• The League of United Latin American Citizens, which advances the economic condition, educational attainment, political influence, housing, health, and civil rights of Hispanic Americans through community-based programs nationwide.
  • The National Urban League, a historic civil-rights organization that is dedicated to economic empowerment in order to elevate the standard of living in historically underserved urban communities.
  • The National Association for the Advancement of Colored People, which advocates for the political, educational, social, and economic equality of minority group citizens of the United States and the elimination of race prejudice.
  • The Joint Center for Political and Economic Studies, which informs the nation’s public policy debates in order to improve the socioeconomic status of minorities, expand their effective participation in politics and policy, and promote communications and relationships across racial and ethnic lines.
  • The Minority Media and Telecommunications Council, a national nonprofit organization that is dedicated to promoting and preserving equal opportunity and civil rights in the mass media and telecommunications industries.

“About 40 percent of Americans, 54 percent of African-Americans, and over 60 percent of Hispanics have no access to broadband technologies,” explained Hilary O. Shelton, director of the NAACP’s Washington bureau and senior vice president for advocacy and policy. “This means they are locked out of the modern-day equation. That’s why again we are a proud member of the BBOC and look forward to making sure that every American has access to the crucial technology.”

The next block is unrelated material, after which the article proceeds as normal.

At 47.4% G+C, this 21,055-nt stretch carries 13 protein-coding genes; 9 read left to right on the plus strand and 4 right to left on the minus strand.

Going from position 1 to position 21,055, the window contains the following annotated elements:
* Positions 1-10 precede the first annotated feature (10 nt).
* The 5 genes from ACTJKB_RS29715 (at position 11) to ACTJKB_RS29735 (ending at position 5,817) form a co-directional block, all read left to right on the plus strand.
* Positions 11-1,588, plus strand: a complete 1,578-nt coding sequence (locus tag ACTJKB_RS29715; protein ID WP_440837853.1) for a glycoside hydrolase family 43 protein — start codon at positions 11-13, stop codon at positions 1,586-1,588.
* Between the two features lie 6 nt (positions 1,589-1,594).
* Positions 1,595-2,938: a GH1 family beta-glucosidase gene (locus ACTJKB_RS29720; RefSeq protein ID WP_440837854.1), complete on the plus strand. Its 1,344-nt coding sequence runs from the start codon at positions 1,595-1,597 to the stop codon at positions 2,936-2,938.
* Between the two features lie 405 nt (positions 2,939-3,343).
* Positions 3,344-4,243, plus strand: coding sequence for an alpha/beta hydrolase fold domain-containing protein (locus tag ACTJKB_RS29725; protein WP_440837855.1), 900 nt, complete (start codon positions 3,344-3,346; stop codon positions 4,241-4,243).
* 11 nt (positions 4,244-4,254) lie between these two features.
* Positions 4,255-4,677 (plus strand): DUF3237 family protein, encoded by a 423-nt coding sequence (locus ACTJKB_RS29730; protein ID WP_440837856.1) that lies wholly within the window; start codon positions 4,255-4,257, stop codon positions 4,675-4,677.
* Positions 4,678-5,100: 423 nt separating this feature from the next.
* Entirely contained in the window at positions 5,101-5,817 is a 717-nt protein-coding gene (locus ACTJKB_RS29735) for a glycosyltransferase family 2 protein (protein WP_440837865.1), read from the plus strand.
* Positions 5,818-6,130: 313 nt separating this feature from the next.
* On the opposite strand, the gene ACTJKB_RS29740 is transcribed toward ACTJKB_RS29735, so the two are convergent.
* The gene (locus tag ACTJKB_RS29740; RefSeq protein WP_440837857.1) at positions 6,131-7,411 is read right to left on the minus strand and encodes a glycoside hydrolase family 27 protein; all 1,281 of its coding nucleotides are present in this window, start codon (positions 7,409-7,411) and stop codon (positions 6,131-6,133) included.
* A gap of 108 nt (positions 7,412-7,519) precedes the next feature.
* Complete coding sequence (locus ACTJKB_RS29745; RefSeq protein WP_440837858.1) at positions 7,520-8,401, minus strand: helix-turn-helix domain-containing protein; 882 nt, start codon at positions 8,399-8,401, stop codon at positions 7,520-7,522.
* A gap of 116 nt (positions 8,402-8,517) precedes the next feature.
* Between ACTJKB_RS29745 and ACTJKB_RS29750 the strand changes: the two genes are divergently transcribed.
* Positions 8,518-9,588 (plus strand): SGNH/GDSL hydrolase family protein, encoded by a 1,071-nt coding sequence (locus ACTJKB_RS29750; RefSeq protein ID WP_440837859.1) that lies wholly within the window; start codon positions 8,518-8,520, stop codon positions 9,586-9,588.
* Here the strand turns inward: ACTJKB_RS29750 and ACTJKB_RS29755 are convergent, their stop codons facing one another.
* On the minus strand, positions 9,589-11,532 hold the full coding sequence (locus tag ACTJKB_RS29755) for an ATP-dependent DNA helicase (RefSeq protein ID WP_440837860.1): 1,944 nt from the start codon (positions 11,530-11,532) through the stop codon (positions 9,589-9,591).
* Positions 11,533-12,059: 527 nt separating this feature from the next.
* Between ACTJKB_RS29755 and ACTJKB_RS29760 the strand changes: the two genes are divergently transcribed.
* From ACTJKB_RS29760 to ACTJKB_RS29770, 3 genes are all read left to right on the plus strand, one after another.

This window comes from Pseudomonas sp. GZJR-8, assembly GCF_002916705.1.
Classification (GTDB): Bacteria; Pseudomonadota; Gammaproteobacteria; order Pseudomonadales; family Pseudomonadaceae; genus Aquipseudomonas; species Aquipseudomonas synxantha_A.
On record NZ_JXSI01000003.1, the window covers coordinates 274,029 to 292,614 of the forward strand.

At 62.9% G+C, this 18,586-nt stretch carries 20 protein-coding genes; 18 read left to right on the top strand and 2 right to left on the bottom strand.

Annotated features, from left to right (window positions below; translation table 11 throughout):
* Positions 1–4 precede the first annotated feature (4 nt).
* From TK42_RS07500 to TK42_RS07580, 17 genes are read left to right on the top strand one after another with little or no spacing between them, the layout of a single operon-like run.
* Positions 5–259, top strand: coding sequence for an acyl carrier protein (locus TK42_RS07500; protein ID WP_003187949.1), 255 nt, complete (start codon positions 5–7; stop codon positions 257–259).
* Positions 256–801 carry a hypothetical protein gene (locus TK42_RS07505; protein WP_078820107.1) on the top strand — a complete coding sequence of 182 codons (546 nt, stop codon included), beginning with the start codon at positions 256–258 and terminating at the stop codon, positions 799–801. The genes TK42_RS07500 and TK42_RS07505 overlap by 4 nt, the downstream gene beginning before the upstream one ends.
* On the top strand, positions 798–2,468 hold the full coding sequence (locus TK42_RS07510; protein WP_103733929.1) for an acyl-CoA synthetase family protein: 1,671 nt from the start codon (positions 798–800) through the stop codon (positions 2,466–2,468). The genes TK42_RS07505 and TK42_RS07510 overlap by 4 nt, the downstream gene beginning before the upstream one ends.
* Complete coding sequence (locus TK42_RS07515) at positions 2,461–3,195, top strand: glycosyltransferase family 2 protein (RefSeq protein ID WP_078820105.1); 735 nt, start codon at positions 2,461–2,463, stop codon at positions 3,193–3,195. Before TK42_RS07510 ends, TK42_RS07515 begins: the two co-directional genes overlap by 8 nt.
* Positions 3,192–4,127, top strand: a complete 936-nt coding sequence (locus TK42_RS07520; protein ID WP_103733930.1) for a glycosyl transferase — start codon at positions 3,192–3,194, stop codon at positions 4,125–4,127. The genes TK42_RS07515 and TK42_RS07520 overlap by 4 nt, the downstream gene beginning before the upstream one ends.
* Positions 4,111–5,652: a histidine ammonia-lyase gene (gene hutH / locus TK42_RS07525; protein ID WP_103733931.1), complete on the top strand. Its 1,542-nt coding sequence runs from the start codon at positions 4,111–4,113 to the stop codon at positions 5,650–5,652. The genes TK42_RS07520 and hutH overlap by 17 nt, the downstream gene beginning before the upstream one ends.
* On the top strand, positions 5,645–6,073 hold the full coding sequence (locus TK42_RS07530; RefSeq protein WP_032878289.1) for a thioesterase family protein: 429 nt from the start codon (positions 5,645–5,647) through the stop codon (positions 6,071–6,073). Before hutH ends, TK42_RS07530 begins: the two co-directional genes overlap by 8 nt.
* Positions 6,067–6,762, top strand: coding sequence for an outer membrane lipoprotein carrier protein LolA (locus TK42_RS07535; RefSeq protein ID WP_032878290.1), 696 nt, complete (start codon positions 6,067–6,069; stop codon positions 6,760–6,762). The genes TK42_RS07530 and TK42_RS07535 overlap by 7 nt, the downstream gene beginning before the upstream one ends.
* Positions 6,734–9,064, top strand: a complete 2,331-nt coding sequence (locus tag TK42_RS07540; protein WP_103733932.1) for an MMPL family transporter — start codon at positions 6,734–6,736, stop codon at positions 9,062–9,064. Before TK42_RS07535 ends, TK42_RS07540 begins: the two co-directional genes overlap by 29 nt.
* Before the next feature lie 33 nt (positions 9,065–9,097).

You can learn more about that effort, find resources for education, and outreach and keep up with activities of the BBOC at

  • Ava L. Parker of Jacksonville, Florida, is the president of Linking Solutions Inc., a business-development and community-outreach firm, and a partner in the law firm of Lawrence & Parker, PA., and the voice of The AvaView, a blog on digital action and consumer protection.

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  • S.W.

    The BBOC’s new website is a great tool and resource for enhancing broadband adoption nationwide. Hopefully people will spread the word about the site and use it to educate the Americans who remain offline, many of which who could truly benefit from broadband connectivity.

  • John_Q_Public

    This is a great initiative that will only be bolstered by a robust online presence. Indeed, this portal adds a whole new dimension to the campaign. I look forward to keeping abreast of the progress being made via this website. Thank you for writing about it.

  • Anonymous

    Thank you for this article.  More and more the under served are being provided with the resources that will help them transcend the digital divide.

  • Jabberwocky

    That’s a nice site.

  • Itisok

    Way to go! I have confidence that the partnership between One Economy and the BBOC will narrow the digital divide.

  • Robert O’Reilly

    I think it’s ironic that their website doesn’t work.